Ukrainian forces recovered the shattered remains of the Antonov An-225 Mriya, the world’s largest aircraft, as Russian troops retreated from the Kyiv (kyiv) region.
A national icon, the mammoth aircraft was built during the Soviet era in 1985, when it was codenamed “Cossack” by NATO, to carry Buran-class space shuttles on its back, but was reused after the fall of the communist regime to carry cargo that no other aircraft could carry.
This included train cars, power plant generators, wind turbine blades, several tanksand, during the hasty withdrawal of US President Joe Biden from Afghanistan, military helicopters – as well as massive amounts of natural disaster and other emergency relief, including coronavirus-related medical and personal protective equipment in recent years .
That all ended shortly after the Russian invasion of Ukraine that year, however, with the An-225 – sometimes mistaken for a crudely photoshopped image when first viewed due to its almost comical size and its large number of wheels – being destroyed during the battle for Antonov Airport by Hostomel (Gostomel).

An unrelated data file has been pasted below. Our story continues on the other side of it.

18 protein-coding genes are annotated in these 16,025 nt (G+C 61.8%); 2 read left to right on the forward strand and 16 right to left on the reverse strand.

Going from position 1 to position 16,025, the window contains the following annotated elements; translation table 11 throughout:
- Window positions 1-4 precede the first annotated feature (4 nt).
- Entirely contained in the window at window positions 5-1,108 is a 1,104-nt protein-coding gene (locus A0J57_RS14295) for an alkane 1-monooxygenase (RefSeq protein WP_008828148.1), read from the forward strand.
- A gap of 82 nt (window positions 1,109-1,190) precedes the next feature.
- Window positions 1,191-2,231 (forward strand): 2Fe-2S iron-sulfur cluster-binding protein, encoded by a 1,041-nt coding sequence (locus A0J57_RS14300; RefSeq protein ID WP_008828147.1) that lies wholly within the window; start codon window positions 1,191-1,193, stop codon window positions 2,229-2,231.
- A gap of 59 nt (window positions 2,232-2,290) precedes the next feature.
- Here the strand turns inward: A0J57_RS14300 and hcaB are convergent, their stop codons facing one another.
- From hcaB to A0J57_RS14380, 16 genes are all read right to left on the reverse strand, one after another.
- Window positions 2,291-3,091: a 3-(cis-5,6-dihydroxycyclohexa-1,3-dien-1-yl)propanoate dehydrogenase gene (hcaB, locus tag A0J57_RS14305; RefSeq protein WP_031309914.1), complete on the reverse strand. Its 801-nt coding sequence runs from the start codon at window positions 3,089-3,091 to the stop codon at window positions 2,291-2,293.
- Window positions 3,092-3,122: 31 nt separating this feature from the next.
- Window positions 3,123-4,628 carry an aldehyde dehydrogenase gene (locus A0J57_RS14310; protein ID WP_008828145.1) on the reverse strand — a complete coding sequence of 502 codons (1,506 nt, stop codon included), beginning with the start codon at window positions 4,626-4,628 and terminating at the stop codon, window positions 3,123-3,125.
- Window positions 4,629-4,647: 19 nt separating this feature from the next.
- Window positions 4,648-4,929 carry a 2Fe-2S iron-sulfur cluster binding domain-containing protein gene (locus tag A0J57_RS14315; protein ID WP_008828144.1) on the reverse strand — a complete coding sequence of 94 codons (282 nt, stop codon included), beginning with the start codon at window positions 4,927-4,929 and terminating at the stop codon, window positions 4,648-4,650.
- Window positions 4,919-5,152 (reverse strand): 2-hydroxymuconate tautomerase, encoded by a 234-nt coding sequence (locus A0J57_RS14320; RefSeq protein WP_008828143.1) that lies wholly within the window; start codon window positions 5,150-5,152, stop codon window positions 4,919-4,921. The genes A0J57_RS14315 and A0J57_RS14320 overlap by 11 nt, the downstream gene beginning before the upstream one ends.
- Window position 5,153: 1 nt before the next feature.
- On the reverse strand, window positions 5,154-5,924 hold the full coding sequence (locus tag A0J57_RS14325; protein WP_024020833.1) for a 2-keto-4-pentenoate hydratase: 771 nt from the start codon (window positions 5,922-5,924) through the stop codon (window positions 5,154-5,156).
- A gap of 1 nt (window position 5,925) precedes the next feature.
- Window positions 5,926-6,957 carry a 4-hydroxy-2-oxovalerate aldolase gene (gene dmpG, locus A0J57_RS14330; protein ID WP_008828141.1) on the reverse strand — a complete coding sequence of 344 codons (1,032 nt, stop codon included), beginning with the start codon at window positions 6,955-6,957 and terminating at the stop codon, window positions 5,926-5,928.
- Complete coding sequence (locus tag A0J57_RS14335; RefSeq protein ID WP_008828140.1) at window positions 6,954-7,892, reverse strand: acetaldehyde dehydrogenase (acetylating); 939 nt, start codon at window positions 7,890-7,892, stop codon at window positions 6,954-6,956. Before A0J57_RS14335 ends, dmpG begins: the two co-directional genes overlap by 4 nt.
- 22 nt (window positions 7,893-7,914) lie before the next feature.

With the Russians having now withdrawn from the Kyiv region – either because they achieved their objectives in the region or because their position became untenable in the face of heavy casualties, depending on whether one listens to the Russian narrative or Ukrainian-Western – the airport has now been taken over by Ukrainian forces, and the cargo plane destroyed with it.
A fierce battle scene in which Russian elite VDV paratroopers reportedly suffered heavy casualties, Ukrainian forces did not let the disheartening sight of An-225 remnants dampen their mood too much, celebratory troops swarmed filming burning a captured Russian flag in front of her.
Incredibly, there is a chance that the one-of-a-kind aircraft could return to the skies once the conflict subsides, with the Ukrainian government having sworn to “rebuild the plane” as a point of principle.
Despite the 1980s vintage of the An-255, there is a realistic chance that this could be feasible, as a second airframe – its construction interrupted by the collapse of the Soviet economy first, then the Union Soviet itself – remains in Ukrainian custody in kyiv, with its completion has long been a pipe dream for many.
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